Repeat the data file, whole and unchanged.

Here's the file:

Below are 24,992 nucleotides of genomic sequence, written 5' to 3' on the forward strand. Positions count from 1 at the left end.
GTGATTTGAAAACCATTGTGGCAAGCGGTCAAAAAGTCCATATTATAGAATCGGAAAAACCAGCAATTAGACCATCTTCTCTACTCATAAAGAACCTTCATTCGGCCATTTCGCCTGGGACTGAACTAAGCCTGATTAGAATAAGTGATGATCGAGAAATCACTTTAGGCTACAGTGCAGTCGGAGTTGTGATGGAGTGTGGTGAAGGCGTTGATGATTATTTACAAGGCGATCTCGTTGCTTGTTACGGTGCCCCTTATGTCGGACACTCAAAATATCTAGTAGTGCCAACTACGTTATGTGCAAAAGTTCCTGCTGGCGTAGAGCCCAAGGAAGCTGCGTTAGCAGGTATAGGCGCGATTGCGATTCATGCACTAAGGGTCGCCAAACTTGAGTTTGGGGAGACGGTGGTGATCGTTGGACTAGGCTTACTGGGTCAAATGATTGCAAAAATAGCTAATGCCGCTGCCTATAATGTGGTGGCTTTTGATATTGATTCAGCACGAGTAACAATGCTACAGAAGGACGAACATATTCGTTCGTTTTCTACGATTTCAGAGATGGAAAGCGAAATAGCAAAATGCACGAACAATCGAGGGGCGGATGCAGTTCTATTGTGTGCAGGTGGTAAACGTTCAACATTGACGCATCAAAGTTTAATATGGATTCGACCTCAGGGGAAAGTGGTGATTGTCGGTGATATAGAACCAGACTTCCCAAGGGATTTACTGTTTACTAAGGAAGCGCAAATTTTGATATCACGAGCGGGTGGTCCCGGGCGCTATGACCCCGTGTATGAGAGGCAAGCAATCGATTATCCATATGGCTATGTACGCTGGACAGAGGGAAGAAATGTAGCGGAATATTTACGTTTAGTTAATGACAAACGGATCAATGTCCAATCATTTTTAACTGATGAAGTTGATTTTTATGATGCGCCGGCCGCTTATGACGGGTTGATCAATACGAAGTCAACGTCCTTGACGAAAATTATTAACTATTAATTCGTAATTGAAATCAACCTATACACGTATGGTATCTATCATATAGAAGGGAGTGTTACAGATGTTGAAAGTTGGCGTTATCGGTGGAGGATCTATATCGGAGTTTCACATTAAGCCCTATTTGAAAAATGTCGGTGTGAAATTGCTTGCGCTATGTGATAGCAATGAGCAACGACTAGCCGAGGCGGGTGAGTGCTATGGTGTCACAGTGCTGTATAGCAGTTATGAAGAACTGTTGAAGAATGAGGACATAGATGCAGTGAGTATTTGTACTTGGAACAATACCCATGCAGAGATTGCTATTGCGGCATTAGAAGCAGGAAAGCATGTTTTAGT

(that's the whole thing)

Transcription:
Below are 24,992 nucleotides of genomic sequence, written 5' to 3' on the forward strand. Positions count from 1 at the left end.
GTGATTTGAAAACCATTGTGGCAAGCGGTCAAAAAGTCCATATTATAGAATCGGAAAAACCAGCAATTAGACCATCTTCTCTACTCATAAAGAACCTTCATTCGGCCATTTCGCCTGGGACTGAACTAAGCCTGATTAGAATAAGTGATGATCGAGAAATCACTTTAGGCTACAGTGCAGTCGGAGTTGTGATGGAGTGTGGTGAAGGCGTTGATGATTATTTACAAGGCGATCTCGTTGCTTGTTACGGTGCCCCTTATGTCGGACACTCAAAATATCTAGTAGTGCCAACTACGTTATGTGCAAAAGTTCCTGCTGGCGTAGAGCCCAAGGAAGCTGCGTTAGCAGGTATAGGCGCGATTGCGATTCATGCACTAAGGGTCGCCAAACTTGAGTTTGGGGAGACGGTGGTGATCGTTGGACTAGGCTTACTGGGTCAAATGATTGCAAAAATAGCTAATGCCGCTGCCTATAATGTGGTGGCTTTTGATATTGATTCAGCACGAGTAACAATGCTACAGAAGGACGAACATATTCGTTCGTTTTCTACGATTTCAGAGATGGAAAGCGAAATAGCAAAATGCACGAACAATCGAGGGGCGGATGCAGTTCTATTGTGTGCAGGTGGTAAACGTTCAACATTGACGCATCAAAGTTTAATATGGATTCGACCTCAGGGGAAAGTGGTGATTGTCGGTGATATAGAACCAGACTTCCCAAGGGATTTACTGTTTACTAAGGAAGCGCAAATTTTGATATCACGAGCGGGTGGTCCCGGGCGCTATGACCCCGTGTATGAGAGGCAAGCAATCGATTATCCATATGGCTATGTACGCTGGACAGAGGGAAGAAATGTAGCGGAATATTTACGTTTAGTTAATGACAAACGGATCAATGTCCAATCATTTTTAACTGATGAAGTTGATTTTTATGATGCGCCGGCCGCTTATGACGGGTTGATCAATACGAAGTCAACGTCCTTGACGAAAATTATTAACTATTAATTCGTAATTGAAATCAACCTATACACGTATGGTATCTATCATATAGAAGGGAGTGTTACAGATGTTGAAAGTTGGCGTTATCGGTGGAGGATCTATATCGGAGTTTCACATTAAGCCCTATTTGAAAAATGTCGGTGTGAAATTGCTTGCGCTATGTGATAGCAATGAGCAACGACTAGCCGAGGCGGGTGAGTGCTATGGTGTCACAGTGCTGTATAGCAGTTATGAAGAACTGTTGAAGAATGAGGACATAGATGCAGTGAGTATTTGTACTTGGAACAATACCCATGCAGAGATTGCTATTGCGGCATTAGAAGCAGGAAAGCATGTTTTAGT